The Federal Communications Commission needs to determine whether major phone companies violated the law by providing calling records to the National Security Agency for use in the electronic hunt for terrorists here and abroad, Rep. Edward Markey (D-Mass.) said Monday.
In a letter, Markey asked FCC chairman Kevin Martin whether the agency planned to investigate AT&T Inc., Verizon Communications Inc. and BellSouth Corp. “for alleged violations of consumer privacy.” Markey asked for “detailed legal reasoning” if the FCC determines that the law has not been broken. He asked for a response no later than May 22.
“We are reviewing it carefully and will respond accordingly,” FCC spokesman David Fiske said.
USA Today reported May 11 that the three Baby Bells turned over millions of phone records to the NSA as part of secret program designed to find patterns in calling records that could help capture terrorists. The program -- launched after the Sept. 11, 2001, attacks -- does not involving the listening or recording of conversations, the paper reported.
Whether the NSA program violated the law is under debate. According to The New York Times, Rep. Jane Harmon (D-Calif.), a member of the House Intelligence Committee, said the Bush White House violated the Foreign Intelligence Surveillance Act of 1974 because the administration failed to obtain approval from a special court.
White House national-security adviser Stephen Hadley has said that the program is legal.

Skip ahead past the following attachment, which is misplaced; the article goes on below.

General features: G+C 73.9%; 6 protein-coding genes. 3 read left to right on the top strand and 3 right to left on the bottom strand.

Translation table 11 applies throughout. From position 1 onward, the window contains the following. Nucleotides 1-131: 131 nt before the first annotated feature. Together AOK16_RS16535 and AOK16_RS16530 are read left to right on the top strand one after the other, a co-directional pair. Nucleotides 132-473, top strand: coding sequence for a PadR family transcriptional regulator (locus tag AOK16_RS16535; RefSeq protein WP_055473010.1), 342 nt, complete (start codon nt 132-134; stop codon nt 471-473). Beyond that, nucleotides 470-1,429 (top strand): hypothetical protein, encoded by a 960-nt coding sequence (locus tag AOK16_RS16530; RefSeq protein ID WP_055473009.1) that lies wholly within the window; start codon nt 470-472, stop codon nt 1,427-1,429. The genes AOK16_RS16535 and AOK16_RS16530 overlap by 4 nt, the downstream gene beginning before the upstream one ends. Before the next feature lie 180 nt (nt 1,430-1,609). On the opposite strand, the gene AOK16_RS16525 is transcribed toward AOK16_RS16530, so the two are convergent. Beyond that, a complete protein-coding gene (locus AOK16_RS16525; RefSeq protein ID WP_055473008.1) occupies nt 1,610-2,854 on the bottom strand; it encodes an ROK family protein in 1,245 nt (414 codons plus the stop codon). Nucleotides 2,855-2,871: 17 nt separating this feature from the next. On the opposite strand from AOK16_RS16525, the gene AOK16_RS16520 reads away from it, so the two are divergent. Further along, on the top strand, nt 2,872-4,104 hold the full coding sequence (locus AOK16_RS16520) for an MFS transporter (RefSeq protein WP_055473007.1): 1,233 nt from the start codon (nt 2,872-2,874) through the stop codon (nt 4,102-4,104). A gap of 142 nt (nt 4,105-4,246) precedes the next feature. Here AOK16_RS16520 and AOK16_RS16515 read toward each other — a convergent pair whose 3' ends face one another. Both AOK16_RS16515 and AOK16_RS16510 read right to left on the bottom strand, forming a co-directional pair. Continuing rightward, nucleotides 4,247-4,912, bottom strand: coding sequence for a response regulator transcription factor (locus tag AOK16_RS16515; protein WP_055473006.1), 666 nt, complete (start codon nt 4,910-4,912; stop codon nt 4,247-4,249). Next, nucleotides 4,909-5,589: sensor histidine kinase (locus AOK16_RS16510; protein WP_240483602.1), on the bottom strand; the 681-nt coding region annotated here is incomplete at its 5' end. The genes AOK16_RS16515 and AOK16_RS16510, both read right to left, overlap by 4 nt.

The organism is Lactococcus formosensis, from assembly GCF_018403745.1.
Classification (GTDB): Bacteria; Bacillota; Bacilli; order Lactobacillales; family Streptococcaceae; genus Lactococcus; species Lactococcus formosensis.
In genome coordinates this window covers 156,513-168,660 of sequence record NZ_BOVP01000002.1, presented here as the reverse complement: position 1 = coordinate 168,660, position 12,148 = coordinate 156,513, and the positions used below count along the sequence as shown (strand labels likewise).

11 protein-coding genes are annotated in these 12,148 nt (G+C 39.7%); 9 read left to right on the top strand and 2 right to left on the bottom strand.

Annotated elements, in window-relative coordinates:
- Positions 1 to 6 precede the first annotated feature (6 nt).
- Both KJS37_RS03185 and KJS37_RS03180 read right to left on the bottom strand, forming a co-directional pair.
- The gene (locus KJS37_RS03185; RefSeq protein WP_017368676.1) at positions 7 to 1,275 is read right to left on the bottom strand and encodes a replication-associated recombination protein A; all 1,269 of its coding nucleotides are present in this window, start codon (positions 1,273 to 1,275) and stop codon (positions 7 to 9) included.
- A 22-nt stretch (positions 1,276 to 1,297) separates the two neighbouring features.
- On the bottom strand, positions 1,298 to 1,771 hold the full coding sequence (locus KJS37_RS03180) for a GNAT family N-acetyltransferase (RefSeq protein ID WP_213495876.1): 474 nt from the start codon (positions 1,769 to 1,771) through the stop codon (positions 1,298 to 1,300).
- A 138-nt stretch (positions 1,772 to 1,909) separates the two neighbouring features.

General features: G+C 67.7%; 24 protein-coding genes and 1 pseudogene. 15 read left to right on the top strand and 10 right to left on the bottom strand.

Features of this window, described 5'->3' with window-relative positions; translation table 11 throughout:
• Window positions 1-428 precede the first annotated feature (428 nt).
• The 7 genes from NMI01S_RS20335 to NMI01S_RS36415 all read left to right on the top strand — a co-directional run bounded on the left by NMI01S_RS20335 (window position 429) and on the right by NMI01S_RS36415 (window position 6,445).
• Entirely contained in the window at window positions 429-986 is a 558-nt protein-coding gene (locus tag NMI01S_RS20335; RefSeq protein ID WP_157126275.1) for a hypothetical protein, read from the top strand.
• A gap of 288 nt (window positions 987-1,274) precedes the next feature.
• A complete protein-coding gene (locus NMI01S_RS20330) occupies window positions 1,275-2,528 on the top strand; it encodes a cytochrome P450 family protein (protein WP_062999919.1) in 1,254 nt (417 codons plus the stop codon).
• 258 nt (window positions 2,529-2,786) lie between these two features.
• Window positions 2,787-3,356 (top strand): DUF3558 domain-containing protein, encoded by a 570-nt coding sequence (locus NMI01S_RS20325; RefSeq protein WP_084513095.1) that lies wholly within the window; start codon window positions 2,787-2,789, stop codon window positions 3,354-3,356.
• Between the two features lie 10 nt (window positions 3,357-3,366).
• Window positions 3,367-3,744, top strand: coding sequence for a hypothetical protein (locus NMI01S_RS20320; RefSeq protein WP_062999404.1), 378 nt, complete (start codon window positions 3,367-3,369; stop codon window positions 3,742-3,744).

In his letter, Markey said the phone companies may have violated a provision of telecommunications law that requires carriers to protect the confidentiality of “proprietary information” they have on consumers.
“I am aware of no exception in that statute or in the [FCC’s] regulations for ‘intelligence-gathering purposes’ or any other similar purpose that would permit the wholesale disclosure of consumer records to any entity,” Markey said.
He noted that Qwest Communications International Inc. was the lone Baby Bell to refuse the NSA, based on concerns that turning over the records would be illegal.In a prepared statement, BellSouth denied providing phone-records data to the NSA.
The Senate Judiciary Subcommittee on Antitrust, Competition Policy and Consumer Rights is scheduled to hold a hearing Thursday afternoon on AT&T’s $67 billion merger with BellSouth. A witness list has not been announced.
The hearing might be postponed because subcommittee chairman Mike DeWine (R-Ohio) might have to attend an Intelligence Committee hearing at the same time on Gen. Michael Hayden’s nomination to become the director of the Central Intelligence Agency, DeWine spokeswoman Breann Gonzalez said.
Hayden, now deputy director of the Office of National Intelligence, headed the NSA from March 1999-April 2005 and would have overseen the phone-records program, USA Today reported.
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